How can we grieve the One who is our Helper, Comforter, Teacher, Advocate, Divine Resident of our hearts, and guarantor of our eternal redemption? How can we ungraciously grieve God’s infinitely gracious Holy Spirit? He has done so much for us that, out of gratitude, we ought not to grieve Him (Ephesians, 189).

Did you notice that every one of these issues deals with human relationships? And do you see how they can tear down unity and fellowship even among believers? Bitterness and anger are like piranhas in the Amazon that can debone a horse in thirty seconds — anger does the same thing.

St. Francis of Assisi penned a prayer that has brought comfort and motivation to millions throughout church history:

Lord, make me an instrument of your peace;
where there is hatred, let me sow love;
when there is injury, pardon;
where there is doubt, faith;
where there is despair, hope;
where there is darkness, light;
and where there is sadness, joy.
Grant that I may not so much seek
to be consoled as to console;
to be understood, as to understand,
to be loved as to love;
for it is in giving that we receive,
it is in pardoning that we are pardoned,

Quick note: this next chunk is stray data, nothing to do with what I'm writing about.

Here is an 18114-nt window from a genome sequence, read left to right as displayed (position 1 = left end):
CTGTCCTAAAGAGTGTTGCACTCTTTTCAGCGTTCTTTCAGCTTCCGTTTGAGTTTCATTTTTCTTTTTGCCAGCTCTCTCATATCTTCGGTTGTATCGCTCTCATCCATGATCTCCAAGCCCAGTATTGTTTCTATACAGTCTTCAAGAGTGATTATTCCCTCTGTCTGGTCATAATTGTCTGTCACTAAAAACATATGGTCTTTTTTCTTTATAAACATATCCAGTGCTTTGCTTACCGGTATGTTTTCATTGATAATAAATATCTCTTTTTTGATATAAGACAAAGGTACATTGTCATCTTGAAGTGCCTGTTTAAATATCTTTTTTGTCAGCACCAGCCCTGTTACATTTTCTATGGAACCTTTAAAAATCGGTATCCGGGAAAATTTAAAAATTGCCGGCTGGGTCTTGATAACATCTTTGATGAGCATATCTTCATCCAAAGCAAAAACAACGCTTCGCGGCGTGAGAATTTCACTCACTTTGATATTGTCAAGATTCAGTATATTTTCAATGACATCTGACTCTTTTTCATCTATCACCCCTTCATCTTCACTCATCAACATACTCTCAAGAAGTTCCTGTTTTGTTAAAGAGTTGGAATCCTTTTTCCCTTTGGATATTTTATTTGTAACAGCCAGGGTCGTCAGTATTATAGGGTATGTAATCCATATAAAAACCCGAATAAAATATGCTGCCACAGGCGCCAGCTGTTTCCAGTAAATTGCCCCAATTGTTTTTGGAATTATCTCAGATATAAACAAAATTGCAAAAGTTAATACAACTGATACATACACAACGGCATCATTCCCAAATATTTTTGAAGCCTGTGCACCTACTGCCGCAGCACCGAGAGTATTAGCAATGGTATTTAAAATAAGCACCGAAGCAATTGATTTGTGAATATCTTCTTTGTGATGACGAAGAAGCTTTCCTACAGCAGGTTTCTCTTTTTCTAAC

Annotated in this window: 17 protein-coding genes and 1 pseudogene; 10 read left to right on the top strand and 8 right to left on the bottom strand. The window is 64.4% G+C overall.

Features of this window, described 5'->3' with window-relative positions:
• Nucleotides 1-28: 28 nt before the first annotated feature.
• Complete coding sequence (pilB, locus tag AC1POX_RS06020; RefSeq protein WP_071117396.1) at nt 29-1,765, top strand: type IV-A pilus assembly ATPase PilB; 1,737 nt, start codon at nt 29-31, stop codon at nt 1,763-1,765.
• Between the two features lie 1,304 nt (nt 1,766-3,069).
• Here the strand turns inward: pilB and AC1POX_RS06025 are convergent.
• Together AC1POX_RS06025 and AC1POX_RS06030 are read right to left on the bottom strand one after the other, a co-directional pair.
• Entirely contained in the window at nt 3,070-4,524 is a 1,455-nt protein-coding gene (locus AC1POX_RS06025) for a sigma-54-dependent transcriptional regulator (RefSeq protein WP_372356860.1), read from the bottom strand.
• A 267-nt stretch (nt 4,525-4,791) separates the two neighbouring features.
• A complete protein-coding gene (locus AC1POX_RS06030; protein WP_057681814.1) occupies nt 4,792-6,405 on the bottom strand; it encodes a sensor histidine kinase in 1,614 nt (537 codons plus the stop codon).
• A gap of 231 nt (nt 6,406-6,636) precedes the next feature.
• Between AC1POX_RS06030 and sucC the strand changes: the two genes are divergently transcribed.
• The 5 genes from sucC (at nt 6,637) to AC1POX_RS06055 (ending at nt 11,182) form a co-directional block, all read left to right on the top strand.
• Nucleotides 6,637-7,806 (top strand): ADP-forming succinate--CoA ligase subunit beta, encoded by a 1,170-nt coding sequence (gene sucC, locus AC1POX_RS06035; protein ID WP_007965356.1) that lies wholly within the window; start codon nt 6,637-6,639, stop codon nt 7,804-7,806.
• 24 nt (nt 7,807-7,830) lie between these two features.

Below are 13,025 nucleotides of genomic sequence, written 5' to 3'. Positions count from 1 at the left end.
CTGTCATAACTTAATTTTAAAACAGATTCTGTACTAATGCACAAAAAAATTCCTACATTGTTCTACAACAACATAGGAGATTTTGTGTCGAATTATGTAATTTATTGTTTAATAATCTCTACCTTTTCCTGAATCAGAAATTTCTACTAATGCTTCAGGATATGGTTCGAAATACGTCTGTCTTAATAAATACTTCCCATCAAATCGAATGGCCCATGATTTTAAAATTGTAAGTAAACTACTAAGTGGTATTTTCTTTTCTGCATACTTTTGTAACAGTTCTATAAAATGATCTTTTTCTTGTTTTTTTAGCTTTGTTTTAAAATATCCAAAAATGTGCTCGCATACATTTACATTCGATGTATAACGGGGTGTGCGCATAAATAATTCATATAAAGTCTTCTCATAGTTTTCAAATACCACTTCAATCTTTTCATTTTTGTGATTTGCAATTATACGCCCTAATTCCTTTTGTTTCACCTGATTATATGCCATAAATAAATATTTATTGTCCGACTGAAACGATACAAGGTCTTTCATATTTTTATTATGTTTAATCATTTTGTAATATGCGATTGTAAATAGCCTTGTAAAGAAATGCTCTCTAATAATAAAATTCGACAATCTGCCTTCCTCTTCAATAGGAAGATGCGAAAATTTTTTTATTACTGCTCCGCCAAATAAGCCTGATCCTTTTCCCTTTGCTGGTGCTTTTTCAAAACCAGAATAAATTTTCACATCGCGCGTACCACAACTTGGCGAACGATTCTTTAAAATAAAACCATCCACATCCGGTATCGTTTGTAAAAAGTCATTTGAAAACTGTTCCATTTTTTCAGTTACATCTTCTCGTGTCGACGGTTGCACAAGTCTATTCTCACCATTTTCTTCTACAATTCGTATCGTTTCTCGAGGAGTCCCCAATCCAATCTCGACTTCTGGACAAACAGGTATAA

and it is in dying [to ourselves] that we are born to eternal life.

Types of Words That Tear Down

In Devotional on November 26, 2006 at 12:34 pm

Let no corrupting talk come out of your mouths, but only such as is good for building up, as fits the occasion, that it may give grace to those who hear (Ephesians 4:29, ESV).

Many of you heard in the news about Michael Richards’ stand-up routine at a comedy club over a week ago. Richards’ claim to fame is his role of Kramer in the sit-com Seinfeld. His body of work is impressive, but his two and a half minute rant that was filled with racist and hate-filled vocabulary has hurt his career terribly if not ruined it. This demonstrates the power of words — they can either build up or tear down.